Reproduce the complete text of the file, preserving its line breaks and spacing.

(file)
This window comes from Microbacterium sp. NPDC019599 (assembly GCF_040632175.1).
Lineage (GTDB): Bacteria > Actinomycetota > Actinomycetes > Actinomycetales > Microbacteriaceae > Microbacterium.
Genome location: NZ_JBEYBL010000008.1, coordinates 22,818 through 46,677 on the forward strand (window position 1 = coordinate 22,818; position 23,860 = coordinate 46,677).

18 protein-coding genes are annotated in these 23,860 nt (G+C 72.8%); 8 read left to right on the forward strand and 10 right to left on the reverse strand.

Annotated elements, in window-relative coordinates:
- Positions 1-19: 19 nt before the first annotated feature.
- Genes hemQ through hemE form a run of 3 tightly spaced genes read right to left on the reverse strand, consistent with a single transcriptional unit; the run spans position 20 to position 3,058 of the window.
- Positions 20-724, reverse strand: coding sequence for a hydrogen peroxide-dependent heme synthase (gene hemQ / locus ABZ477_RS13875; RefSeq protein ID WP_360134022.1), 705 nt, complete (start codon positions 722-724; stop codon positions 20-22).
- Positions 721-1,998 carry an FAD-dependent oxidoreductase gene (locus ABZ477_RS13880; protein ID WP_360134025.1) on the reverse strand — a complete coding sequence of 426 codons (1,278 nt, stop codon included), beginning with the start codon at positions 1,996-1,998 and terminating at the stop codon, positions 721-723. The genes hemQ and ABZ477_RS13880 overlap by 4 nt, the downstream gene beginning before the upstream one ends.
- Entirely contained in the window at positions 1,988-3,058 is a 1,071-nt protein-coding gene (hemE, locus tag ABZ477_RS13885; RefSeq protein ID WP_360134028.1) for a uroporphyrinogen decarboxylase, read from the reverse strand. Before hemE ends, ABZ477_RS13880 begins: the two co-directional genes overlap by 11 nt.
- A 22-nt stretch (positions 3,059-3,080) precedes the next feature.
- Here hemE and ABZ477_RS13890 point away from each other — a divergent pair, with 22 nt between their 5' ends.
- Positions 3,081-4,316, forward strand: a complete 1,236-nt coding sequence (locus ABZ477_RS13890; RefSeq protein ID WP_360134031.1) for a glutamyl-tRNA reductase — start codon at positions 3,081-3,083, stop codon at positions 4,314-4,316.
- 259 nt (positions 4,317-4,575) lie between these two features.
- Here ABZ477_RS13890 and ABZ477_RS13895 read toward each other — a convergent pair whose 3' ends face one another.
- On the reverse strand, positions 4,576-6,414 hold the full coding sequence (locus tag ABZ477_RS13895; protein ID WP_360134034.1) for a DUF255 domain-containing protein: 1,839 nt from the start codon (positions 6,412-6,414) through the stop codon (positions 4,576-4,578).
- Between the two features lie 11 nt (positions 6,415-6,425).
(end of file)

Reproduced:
This window comes from Microbacterium sp. NPDC019599 (assembly GCF_040632175.1).
Lineage (GTDB): Bacteria > Actinomycetota > Actinomycetes > Actinomycetales > Microbacteriaceae > Microbacterium.
Genome location: NZ_JBEYBL010000008.1, coordinates 22,818 through 46,677 on the forward strand (window position 1 = coordinate 22,818; position 23,860 = coordinate 46,677).

18 protein-coding genes are annotated in these 23,860 nt (G+C 72.8%); 8 read left to right on the forward strand and 10 right to left on the reverse strand.

Annotated elements, in window-relative coordinates:
- Positions 1-19: 19 nt before the first annotated feature.
- Genes hemQ through hemE form a run of 3 tightly spaced genes read right to left on the reverse strand, consistent with a single transcriptional unit; the run spans position 20 to position 3,058 of the window.
- Positions 20-724, reverse strand: coding sequence for a hydrogen peroxide-dependent heme synthase (gene hemQ / locus ABZ477_RS13875; RefSeq protein ID WP_360134022.1), 705 nt, complete (start codon positions 722-724; stop codon positions 20-22).
- Positions 721-1,998 carry an FAD-dependent oxidoreductase gene (locus ABZ477_RS13880; protein ID WP_360134025.1) on the reverse strand — a complete coding sequence of 426 codons (1,278 nt, stop codon included), beginning with the start codon at positions 1,996-1,998 and terminating at the stop codon, positions 721-723. The genes hemQ and ABZ477_RS13880 overlap by 4 nt, the downstream gene beginning before the upstream one ends.
- Entirely contained in the window at positions 1,988-3,058 is a 1,071-nt protein-coding gene (hemE, locus tag ABZ477_RS13885; RefSeq protein ID WP_360134028.1) for a uroporphyrinogen decarboxylase, read from the reverse strand. Before hemE ends, ABZ477_RS13880 begins: the two co-directional genes overlap by 11 nt.
- A 22-nt stretch (positions 3,059-3,080) precedes the next feature.
- Here hemE and ABZ477_RS13890 point away from each other — a divergent pair, with 22 nt between their 5' ends.
- Positions 3,081-4,316, forward strand: a complete 1,236-nt coding sequence (locus ABZ477_RS13890; RefSeq protein ID WP_360134031.1) for a glutamyl-tRNA reductase — start codon at positions 3,081-3,083, stop codon at positions 4,314-4,316.
- 259 nt (positions 4,317-4,575) lie between these two features.
- Here ABZ477_RS13890 and ABZ477_RS13895 read toward each other — a convergent pair whose 3' ends face one another.
- On the reverse strand, positions 4,576-6,414 hold the full coding sequence (locus tag ABZ477_RS13895; protein ID WP_360134034.1) for a DUF255 domain-containing protein: 1,839 nt from the start codon (positions 6,412-6,414) through the stop codon (positions 4,576-4,578).
- Between the two features lie 11 nt (positions 6,415-6,425).